Spike Lee is doing pretty great these days, so much so that he’s been recast as a beloved elder statesman in the cultural memory. Not that this positioning isn’t deserved — Lee’s filmography is easily the finest of any contemporary Hollywood auteur after all — but it does disregard the decade-plus timespan in which Lee was a favorite punching bag of the generally racist critical elite. Many who slandered modern masterpieces like Bamboozled, She Hate Me, Old Boy, and Red Hook Summer (while praising the smarmy, liberal weepy 25th Hour, no less) now rush to claim Lee as a #resistance figurehead. This sudden “awakening” to Lee’s formidable artistry has, of course, coincided with the trajectory of American politics over the last few years, and, understandably, the director has seemed content to fulfill this expectation. Yet, the clearest realizations of Lee’s Trump-era reconfiguration, 2018’s BlacKkKlansman and Netflix’s She’s Gotta Have It series, are two of his most compromised works, charmed by the youthful fervor of current day social justice movements, but insistent on redeeming the institutions they seek to abolish. But where these projects appeared to be confounded by the challenge of reckoning past and present, 2020’s Da 5 Bloods sees Lee steering straight in. Indeed, the film is literally about a group of five men recklessly pursuing a shared history: Black American vets returning to Vietnam 60 years after the U.S.’s illegal invasion. Complicated by a treacherous treasure hunt, war-related trauma (embodied by a ghostly Chadwick Boseman), and, maybe most significantly, emblems of Western imperialism, Lee has crafted the rare film that is properly equipped to survey war in totality. Da 5 Bloods addresses the American occupation of Vietnam in a fashion unlike any Hollywood film before it, acknowledging the victimhood of the Vietnamese people without othering, redirecting ire from the participants of the war to its capitalist architects. Da 5 Bloods understands that racism is of a piece with imperialism, and that pushing back on both requires one to truly interrogate the histories fed to us by Hollywood. And Lee does just this, not just using Da 5 Bloods to critique “The Vietnam War Film,” but to investigate his own failings, specifically 2008’s Miracle at St. Anna, a thematically and structurally similar WWII film that lacks this film’s coherency. So precarious a challenge, yet it is rare to notice the mechanism behind Lee’s production, several layers of text wrapped up into a nimbly paced script, sensitive discourse strung elegantly across the 156-minute runtime. Stated simply, Da 5 Bloods is a film of great poignancy, one that is keenly aware of “history” as both a source of trauma and a means of healing it.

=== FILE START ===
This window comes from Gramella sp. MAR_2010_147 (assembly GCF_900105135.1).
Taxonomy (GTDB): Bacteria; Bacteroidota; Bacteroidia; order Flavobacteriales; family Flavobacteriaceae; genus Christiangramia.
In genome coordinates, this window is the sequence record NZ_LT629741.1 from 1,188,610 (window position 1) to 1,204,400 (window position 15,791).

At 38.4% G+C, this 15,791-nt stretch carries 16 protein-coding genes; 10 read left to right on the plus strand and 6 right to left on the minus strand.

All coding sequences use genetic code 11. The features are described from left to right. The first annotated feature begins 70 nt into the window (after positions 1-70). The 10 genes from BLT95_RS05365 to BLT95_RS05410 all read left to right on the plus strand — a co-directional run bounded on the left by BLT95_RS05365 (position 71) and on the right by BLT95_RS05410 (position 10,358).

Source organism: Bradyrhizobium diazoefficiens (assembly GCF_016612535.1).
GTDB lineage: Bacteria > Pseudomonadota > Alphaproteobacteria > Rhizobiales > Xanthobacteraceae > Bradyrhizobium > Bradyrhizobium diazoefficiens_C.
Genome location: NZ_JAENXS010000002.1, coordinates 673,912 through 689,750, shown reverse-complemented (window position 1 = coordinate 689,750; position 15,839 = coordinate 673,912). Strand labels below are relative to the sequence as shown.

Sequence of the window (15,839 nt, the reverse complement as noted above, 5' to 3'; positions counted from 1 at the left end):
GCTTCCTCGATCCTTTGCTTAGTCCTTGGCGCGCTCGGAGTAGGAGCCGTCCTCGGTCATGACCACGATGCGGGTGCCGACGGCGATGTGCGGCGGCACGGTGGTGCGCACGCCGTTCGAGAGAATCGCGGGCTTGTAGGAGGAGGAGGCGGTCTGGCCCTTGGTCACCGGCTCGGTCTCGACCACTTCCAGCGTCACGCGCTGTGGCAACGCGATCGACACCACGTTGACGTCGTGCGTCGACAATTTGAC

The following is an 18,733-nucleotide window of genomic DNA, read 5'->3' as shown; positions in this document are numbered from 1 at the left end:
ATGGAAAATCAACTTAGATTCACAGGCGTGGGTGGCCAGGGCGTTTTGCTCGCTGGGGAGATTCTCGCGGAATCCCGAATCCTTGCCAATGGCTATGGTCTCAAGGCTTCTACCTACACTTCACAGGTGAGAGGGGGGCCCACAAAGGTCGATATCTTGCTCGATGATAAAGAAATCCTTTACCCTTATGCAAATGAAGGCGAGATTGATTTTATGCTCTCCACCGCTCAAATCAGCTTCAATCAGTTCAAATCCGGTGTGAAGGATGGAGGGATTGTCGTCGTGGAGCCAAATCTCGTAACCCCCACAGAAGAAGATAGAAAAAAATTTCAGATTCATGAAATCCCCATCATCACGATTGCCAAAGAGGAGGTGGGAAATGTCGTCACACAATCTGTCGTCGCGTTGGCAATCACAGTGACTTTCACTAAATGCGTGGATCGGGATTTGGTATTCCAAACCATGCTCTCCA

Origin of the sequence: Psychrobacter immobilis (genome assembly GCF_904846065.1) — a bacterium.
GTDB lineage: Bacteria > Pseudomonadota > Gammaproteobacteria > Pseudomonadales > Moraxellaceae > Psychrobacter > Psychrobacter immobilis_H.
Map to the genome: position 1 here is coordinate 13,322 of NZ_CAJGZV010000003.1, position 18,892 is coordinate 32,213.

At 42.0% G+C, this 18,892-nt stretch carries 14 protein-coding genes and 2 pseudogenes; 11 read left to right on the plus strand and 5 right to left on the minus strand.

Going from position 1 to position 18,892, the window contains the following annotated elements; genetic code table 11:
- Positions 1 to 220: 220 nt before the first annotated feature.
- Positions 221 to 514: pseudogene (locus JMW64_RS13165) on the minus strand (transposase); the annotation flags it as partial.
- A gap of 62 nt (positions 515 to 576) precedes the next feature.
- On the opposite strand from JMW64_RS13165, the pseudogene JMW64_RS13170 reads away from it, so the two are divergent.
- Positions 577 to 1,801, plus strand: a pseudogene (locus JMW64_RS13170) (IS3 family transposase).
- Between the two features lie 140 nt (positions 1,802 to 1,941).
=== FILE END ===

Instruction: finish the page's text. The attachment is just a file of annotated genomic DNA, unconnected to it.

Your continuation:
Published as part of Top 25 Films of 2020 — 10-1.